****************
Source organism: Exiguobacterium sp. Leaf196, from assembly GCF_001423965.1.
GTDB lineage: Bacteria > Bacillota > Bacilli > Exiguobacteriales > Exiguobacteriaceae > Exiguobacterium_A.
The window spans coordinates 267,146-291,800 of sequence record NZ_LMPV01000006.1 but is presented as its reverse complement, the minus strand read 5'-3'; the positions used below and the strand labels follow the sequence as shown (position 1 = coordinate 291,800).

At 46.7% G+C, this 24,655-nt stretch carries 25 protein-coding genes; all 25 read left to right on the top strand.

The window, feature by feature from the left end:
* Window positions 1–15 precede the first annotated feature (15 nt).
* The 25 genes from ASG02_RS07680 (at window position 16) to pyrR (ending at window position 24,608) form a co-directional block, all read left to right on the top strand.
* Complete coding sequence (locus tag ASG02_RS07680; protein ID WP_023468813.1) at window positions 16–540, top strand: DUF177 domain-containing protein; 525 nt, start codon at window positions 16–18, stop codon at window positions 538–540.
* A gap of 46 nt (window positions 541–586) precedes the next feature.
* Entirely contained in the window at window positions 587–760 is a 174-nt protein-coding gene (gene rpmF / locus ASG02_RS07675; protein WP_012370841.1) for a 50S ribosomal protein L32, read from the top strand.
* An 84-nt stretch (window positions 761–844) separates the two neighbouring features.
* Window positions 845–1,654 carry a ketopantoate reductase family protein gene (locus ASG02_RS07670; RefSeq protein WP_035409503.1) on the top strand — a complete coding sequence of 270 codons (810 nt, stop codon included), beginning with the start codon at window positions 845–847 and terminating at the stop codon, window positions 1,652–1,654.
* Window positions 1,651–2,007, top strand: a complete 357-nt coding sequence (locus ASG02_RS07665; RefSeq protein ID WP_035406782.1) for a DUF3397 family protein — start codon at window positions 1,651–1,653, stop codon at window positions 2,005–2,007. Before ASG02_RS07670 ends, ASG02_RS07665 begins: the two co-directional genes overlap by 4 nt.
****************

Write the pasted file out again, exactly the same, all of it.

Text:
Source organism: Exiguobacterium sp. Leaf196, from assembly GCF_001423965.1.
GTDB lineage: Bacteria > Bacillota > Bacilli > Exiguobacteriales > Exiguobacteriaceae > Exiguobacterium_A.
The window spans coordinates 267,146-291,800 of sequence record NZ_LMPV01000006.1 but is presented as its reverse complement, the minus strand read 5'-3'; the positions used below and the strand labels follow the sequence as shown (position 1 = coordinate 291,800).

At 46.7% G+C, this 24,655-nt stretch carries 25 protein-coding genes; all 25 read left to right on the top strand.

The window, feature by feature from the left end:
* Window positions 1–15 precede the first annotated feature (15 nt).
* The 25 genes from ASG02_RS07680 (at window position 16) to pyrR (ending at window position 24,608) form a co-directional block, all read left to right on the top strand.
* Complete coding sequence (locus tag ASG02_RS07680; protein ID WP_023468813.1) at window positions 16–540, top strand: DUF177 domain-containing protein; 525 nt, start codon at window positions 16–18, stop codon at window positions 538–540.
* A gap of 46 nt (window positions 541–586) precedes the next feature.
* Entirely contained in the window at window positions 587–760 is a 174-nt protein-coding gene (gene rpmF / locus ASG02_RS07675; protein WP_012370841.1) for a 50S ribosomal protein L32, read from the top strand.
* An 84-nt stretch (window positions 761–844) separates the two neighbouring features.
* Window positions 845–1,654 carry a ketopantoate reductase family protein gene (locus ASG02_RS07670; RefSeq protein WP_035409503.1) on the top strand — a complete coding sequence of 270 codons (810 nt, stop codon included), beginning with the start codon at window positions 845–847 and terminating at the stop codon, window positions 1,652–1,654.
* Window positions 1,651–2,007, top strand: a complete 357-nt coding sequence (locus ASG02_RS07665; RefSeq protein ID WP_035406782.1) for a DUF3397 family protein — start codon at window positions 1,651–1,653, stop codon at window positions 2,005–2,007. Before ASG02_RS07670 ends, ASG02_RS07665 begins: the two co-directional genes overlap by 4 nt.